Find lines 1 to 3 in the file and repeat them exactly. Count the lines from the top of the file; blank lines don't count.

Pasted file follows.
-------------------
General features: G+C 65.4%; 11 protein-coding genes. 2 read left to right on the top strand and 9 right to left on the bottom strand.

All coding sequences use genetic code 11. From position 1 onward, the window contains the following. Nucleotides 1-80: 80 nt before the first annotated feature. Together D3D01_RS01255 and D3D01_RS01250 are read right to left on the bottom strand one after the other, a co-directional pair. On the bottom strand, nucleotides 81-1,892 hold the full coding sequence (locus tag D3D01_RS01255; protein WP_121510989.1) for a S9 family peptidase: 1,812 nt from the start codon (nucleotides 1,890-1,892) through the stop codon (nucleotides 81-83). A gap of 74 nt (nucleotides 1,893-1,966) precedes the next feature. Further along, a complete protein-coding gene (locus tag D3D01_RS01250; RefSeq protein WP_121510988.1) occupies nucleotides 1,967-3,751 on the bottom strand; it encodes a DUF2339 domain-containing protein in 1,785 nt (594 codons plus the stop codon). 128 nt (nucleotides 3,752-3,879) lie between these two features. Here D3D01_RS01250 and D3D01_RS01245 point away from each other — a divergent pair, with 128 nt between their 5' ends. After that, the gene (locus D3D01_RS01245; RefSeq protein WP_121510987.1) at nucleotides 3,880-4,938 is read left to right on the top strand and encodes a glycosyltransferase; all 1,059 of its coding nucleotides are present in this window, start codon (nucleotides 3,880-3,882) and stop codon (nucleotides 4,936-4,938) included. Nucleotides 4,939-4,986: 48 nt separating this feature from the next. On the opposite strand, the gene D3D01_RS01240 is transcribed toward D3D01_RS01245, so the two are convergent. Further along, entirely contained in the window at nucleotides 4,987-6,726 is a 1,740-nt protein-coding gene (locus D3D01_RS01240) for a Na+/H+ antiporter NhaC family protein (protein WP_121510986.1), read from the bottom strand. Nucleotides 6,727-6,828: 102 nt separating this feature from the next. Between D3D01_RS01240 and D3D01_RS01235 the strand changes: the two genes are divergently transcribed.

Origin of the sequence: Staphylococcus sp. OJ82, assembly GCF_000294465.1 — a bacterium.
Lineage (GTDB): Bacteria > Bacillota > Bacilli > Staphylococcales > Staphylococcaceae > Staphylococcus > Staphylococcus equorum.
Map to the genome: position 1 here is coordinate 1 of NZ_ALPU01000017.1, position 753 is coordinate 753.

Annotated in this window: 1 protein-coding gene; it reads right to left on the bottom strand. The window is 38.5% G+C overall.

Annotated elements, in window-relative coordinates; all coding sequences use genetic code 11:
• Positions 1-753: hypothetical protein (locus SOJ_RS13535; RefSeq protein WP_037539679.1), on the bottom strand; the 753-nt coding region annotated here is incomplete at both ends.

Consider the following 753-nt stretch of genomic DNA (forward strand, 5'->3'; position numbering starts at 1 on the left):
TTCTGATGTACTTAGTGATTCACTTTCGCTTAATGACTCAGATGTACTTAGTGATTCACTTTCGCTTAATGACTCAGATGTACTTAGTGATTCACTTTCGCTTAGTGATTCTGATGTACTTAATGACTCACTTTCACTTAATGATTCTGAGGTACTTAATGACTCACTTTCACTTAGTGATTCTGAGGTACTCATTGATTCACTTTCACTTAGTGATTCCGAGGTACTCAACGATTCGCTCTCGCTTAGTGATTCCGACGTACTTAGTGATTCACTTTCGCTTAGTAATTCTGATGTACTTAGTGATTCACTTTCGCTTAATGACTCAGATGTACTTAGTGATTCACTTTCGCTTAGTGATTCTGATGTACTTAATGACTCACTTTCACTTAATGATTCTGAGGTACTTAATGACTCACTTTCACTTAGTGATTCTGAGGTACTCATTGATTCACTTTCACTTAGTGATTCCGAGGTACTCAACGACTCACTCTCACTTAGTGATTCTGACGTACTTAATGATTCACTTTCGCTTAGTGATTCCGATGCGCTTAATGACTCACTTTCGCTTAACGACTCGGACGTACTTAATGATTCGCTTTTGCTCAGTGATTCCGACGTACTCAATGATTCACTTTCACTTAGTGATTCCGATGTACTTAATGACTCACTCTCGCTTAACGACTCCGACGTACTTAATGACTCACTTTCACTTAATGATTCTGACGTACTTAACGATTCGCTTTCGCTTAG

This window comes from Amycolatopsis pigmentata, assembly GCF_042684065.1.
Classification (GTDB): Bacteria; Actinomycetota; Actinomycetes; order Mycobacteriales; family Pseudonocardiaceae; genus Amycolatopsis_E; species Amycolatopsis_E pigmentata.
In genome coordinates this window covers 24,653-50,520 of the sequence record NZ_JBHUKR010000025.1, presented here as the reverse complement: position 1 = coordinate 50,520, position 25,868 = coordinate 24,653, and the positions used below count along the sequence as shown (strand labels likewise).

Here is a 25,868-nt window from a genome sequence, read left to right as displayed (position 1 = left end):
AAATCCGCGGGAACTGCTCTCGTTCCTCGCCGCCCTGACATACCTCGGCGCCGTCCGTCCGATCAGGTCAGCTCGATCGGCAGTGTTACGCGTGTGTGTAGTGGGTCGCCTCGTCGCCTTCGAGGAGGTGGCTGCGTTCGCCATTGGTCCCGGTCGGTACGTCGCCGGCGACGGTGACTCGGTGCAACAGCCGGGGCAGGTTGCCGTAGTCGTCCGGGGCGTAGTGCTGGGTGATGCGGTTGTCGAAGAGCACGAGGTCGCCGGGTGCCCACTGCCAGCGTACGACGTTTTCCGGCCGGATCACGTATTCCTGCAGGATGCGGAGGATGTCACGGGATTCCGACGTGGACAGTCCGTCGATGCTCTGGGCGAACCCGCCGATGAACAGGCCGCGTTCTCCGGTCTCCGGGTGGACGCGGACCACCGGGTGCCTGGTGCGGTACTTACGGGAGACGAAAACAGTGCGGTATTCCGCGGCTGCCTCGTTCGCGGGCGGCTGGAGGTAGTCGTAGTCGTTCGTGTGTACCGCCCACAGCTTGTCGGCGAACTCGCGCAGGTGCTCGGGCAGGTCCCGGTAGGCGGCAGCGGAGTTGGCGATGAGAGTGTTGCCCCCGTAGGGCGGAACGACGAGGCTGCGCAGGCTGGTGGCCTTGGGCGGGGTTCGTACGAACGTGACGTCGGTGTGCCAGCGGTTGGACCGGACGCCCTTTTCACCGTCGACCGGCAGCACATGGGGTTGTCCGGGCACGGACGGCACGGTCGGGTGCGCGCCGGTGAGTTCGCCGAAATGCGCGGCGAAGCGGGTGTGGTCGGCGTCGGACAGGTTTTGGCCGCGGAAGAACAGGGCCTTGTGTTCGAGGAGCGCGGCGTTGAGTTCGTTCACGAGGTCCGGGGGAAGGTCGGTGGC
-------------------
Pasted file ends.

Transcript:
General features: G+C 65.4%; 11 protein-coding genes. 2 read left to right on the top strand and 9 right to left on the bottom strand.

All coding sequences use genetic code 11. From position 1 onward, the window contains the following. Nucleotides 1-80: 80 nt before the first annotated feature. Together D3D01_RS01255 and D3D01_RS01250 are read right to left on the bottom strand one after the other, a co-directional pair. On the bottom strand, nucleotides 81-1,892 hold the full coding sequence (locus tag D3D01_RS01255; protein WP_121510989.1) for a S9 family peptidase: 1,812 nt from the start codon (nucleotides 1,890-1,892) through the stop codon (nucleotides 81-83). A gap of 74 nt (nucleotides 1,893-1,966) precedes the next feature. Further along, a complete protein-coding gene (locus tag D3D01_RS01250; RefSeq protein WP_121510988.1) occupies nucleotides 1,967-3,751 on the bottom strand; it encodes a DUF2339 domain-containing protein in 1,785 nt (594 codons plus the stop codon). 128 nt (nucleotides 3,752-3,879) lie between these two features. Here D3D01_RS01250 and D3D01_RS01245 point away from each other — a divergent pair, with 128 nt between their 5' ends. After that, the gene (locus D3D01_RS01245; RefSeq protein WP_121510987.1) at nucleotides 3,880-4,938 is read left to right on the top strand and encodes a glycosyltransferase; all 1,059 of its coding nucleotides are present in this window, start codon (nucleotides 3,880-3,882) and stop codon (nucleotides 4,936-4,938) included. Nucleotides 4,939-4,986: 48 nt separating this feature from the next. On the opposite strand, the gene D3D01_RS01240 is transcribed toward D3D01_RS01245, so the two are convergent. Further along, entirely contained in the window at nucleotides 4,987-6,726 is a 1,740-nt protein-coding gene (locus D3D01_RS01240) for a Na+/H+ antiporter NhaC family protein (protein WP_121510986.1), read from the bottom strand. Nucleotides 6,727-6,828: 102 nt separating this feature from the next. Between D3D01_RS01240 and D3D01_RS01235 the strand changes: the two genes are divergently transcribed.

Origin of the sequence: Staphylococcus sp. OJ82, assembly GCF_000294465.1 — a bacterium.